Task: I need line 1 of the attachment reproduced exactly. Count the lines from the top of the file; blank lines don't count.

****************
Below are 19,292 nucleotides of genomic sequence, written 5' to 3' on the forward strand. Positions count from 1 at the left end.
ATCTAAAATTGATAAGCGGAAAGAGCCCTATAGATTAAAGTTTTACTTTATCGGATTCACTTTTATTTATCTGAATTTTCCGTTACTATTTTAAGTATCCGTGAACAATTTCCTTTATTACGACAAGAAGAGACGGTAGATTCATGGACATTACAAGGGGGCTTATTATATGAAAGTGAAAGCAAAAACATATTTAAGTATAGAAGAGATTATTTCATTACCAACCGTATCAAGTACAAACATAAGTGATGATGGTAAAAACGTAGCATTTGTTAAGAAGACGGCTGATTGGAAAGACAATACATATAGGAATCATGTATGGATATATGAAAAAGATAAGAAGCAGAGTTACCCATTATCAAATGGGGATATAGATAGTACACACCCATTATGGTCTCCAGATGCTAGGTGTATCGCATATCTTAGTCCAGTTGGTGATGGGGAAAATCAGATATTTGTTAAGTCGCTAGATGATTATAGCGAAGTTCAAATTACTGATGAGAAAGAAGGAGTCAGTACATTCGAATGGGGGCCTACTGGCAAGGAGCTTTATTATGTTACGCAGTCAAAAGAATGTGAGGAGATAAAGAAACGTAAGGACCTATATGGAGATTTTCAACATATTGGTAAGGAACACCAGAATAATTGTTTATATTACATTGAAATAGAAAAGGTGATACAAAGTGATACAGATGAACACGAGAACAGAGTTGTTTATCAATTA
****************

Below are 19,292 nucleotides of genomic sequence, written 5' to 3' on the forward strand. Positions count from 1 at the left end.